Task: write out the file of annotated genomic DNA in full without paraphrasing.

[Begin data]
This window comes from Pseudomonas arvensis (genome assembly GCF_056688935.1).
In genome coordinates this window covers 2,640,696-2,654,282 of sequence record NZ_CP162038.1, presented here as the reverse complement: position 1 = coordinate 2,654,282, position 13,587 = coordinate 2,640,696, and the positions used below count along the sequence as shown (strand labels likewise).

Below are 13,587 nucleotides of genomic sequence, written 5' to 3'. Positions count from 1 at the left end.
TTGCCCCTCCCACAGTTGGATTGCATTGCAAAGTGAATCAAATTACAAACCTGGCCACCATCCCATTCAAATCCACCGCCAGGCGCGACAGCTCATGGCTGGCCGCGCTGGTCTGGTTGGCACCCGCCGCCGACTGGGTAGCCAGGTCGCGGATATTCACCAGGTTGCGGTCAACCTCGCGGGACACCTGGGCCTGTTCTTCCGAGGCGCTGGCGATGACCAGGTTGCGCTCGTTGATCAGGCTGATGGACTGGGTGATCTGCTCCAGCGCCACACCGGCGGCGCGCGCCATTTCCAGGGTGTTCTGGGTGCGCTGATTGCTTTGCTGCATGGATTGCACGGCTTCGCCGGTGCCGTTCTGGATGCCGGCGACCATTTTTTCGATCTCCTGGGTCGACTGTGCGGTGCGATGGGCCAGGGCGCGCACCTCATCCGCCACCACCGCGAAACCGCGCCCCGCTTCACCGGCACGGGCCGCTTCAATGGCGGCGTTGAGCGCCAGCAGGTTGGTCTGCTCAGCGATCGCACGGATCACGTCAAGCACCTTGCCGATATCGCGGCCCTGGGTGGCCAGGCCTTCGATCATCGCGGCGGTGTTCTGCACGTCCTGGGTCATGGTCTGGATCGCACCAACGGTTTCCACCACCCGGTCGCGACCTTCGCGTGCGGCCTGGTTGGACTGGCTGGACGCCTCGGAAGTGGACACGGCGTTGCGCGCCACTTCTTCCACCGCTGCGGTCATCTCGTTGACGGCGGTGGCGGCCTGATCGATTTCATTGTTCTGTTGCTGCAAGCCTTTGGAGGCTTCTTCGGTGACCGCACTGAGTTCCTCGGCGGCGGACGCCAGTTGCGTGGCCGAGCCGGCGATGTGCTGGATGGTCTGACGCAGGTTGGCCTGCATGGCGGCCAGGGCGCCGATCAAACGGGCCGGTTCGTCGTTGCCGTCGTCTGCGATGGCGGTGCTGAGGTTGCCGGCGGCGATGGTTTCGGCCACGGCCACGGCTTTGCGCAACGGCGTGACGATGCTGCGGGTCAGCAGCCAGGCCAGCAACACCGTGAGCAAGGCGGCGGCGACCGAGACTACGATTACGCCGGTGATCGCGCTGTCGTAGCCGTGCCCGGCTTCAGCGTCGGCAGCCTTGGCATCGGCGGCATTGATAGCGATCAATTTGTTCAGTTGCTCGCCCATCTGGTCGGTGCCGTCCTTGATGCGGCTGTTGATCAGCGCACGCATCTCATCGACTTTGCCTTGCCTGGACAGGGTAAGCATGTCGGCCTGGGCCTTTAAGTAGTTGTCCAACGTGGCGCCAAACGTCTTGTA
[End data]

This window comes from Pseudomonas arvensis (genome assembly GCF_056688935.1).
In genome coordinates this window covers 2,640,696-2,654,282 of sequence record NZ_CP162038.1, presented here as the reverse complement: position 1 = coordinate 2,654,282, position 13,587 = coordinate 2,640,696, and the positions used below count along the sequence as shown (strand labels likewise).

Below are 13,587 nucleotides of genomic sequence, written 5' to 3'. Positions count from 1 at the left end.
TTGCCCCTCCCACAGTTGGATTGCATTGCAAAGTGAATCAAATTACAAACCTGGCCACCATCCCATTCAAATCCACCGCCAGGCGCGACAGCTCATGGCTGGCCGCGCTGGTCTGGTTGGCACCCGCCGCCGACTGGGTAGCCAGGTCGCGGATATTCACCAGGTTGCGGTCAACCTCGCGGGACACCTGGGCCTGTTCTTCCGAGGCGCTGGCGATGACCAGGTTGCGCTCGTTGATCAGGCTGATGGACTGGGTGATCTGCTCCAGCGCCACACCGGCGGCGCGCGCCATTTCCAGGGTGTTCTGGGTGCGCTGATTGCTTTGCTGCATGGATTGCACGGCTTCGCCGGTGCCGTTCTGGATGCCGGCGACCATTTTTTCGATCTCCTGGGTCGACTGTGCGGTGCGATGGGCCAGGGCGCGCACCTCATCCGCCACCACCGCGAAACCGCGCCCCGCTTCACCGGCACGGGCCGCTTCAATGGCGGCGTTGAGCGCCAGCAGGTTGGTCTGCTCAGCGATCGCACGGATCACGTCAAGCACCTTGCCGATATCGCGGCCCTGGGTGGCCAGGCCTTCGATCATCGCGGCGGTGTTCTGCACGTCCTGGGTCATGGTCTGGATCGCACCAACGGTTTCCACCACCCGGTCGCGACCTTCGCGTGCGGCCTGGTTGGACTGGCTGGACGCCTCGGAAGTGGACACGGCGTTGCGCGCCACTTCTTCCACCGCTGCGGTCATCTCGTTGACGGCGGTGGCGGCCTGATCGATTTCATTGTTCTGTTGCTGCAAGCCTTTGGAGGCTTCTTCGGTGACCGCACTGAGTTCCTCGGCGGCGGACGCCAGTTGCGTGGCCGAGCCGGCGATGTGCTGGATGGTCTGACGCAGGTTGGCCTGCATGGCGGCCAGGGCGCCGATCAAACGGGCCGGTTCGTCGTTGCCGTCGTCTGCGATGGCGGTGCTGAGGTTGCCGGCGGCGATGGTTTCGGCCACGGCCACGGCTTTGCGCAACGGCGTGACGATGCTGCGGGTCAGCAGCCAGGCCAGCAACACCGTGAGCAAGGCGGCGGCGACCGAGACTACGATTACGCCGGTGATCGCGCTGTCGTAGCCGTGCCCGGCTTCAGCGTCGGCAGCCTTGGCATCGGCGGCATTGATAGCGATCAATTTGTTCAGTTGCTCGCCCATCTGGTCGGTGCCGTCCTTGATGCGGCTGTTGATCAGCGCACGCATCTCATCGACTTTGCCTTGCCTGGACAGGGTAAGCATGTCGGCCTGGGCCTTTAAGTAGTTGTCCAACGTGGCGCCAAACGTCTTGTA